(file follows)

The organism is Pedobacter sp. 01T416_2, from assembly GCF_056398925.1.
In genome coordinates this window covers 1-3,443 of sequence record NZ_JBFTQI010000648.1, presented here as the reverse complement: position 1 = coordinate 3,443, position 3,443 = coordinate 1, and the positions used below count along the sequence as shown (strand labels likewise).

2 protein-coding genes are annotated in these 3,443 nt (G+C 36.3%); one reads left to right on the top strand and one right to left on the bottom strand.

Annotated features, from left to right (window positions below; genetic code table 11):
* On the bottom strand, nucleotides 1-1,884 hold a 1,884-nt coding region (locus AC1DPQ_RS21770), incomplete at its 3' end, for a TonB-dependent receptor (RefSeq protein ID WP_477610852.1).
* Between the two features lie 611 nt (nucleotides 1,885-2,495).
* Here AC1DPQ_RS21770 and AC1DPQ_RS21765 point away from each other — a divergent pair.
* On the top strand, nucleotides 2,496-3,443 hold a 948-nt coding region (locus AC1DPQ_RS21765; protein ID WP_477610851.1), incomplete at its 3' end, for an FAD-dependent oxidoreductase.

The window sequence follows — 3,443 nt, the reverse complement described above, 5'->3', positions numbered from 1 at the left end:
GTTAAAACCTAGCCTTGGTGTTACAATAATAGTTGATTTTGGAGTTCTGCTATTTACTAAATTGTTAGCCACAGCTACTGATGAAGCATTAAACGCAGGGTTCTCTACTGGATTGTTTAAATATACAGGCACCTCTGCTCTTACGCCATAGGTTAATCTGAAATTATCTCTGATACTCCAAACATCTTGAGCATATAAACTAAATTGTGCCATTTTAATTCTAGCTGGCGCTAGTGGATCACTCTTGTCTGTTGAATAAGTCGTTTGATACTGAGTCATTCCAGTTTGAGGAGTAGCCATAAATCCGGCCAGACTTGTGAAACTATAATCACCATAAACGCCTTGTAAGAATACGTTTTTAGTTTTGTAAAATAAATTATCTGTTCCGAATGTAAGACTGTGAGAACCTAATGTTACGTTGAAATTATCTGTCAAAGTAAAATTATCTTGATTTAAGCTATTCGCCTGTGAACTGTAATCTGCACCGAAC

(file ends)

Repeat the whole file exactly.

The organism is Pedobacter sp. 01T416_2, from assembly GCF_056398925.1.
In genome coordinates this window covers 1-3,443 of sequence record NZ_JBFTQI010000648.1, presented here as the reverse complement: position 1 = coordinate 3,443, position 3,443 = coordinate 1, and the positions used below count along the sequence as shown (strand labels likewise).

2 protein-coding genes are annotated in these 3,443 nt (G+C 36.3%); one reads left to right on the top strand and one right to left on the bottom strand.

Annotated features, from left to right (window positions below; genetic code table 11):
* On the bottom strand, nucleotides 1-1,884 hold a 1,884-nt coding region (locus AC1DPQ_RS21770), incomplete at its 3' end, for a TonB-dependent receptor (RefSeq protein ID WP_477610852.1).
* Between the two features lie 611 nt (nucleotides 1,885-2,495).
* Here AC1DPQ_RS21770 and AC1DPQ_RS21765 point away from each other — a divergent pair.
* On the top strand, nucleotides 2,496-3,443 hold a 948-nt coding region (locus AC1DPQ_RS21765; protein ID WP_477610851.1), incomplete at its 3' end, for an FAD-dependent oxidoreductase.

The window sequence follows — 3,443 nt, the reverse complement described above, 5'->3', positions numbered from 1 at the left end:
GTTAAAACCTAGCCTTGGTGTTACAATAATAGTTGATTTTGGAGTTCTGCTATTTACTAAATTGTTAGCCACAGCTACTGATGAAGCATTAAACGCAGGGTTCTCTACTGGATTGTTTAAATATACAGGCACCTCTGCTCTTACGCCATAGGTTAATCTGAAATTATCTCTGATACTCCAAACATCTTGAGCATATAAACTAAATTGTGCCATTTTAATTCTAGCTGGCGCTAGTGGATCACTCTTGTCTGTTGAATAAGTCGTTTGATACTGAGTCATTCCAGTTTGAGGAGTAGCCATAAATCCGGCCAGACTTGTGAAACTATAATCACCATAAACGCCTTGTAAGAATACGTTTTTAGTTTTGTAAAATAAATTATCTGTTCCGAATGTAAGACTGTGAGAACCTAATGTTACGTTGAAATTATCTGTCAAAGTAAAATTATCTTGATTTAAGCTATTCGCCTGTGAACTGTAATCTGCACCGAAC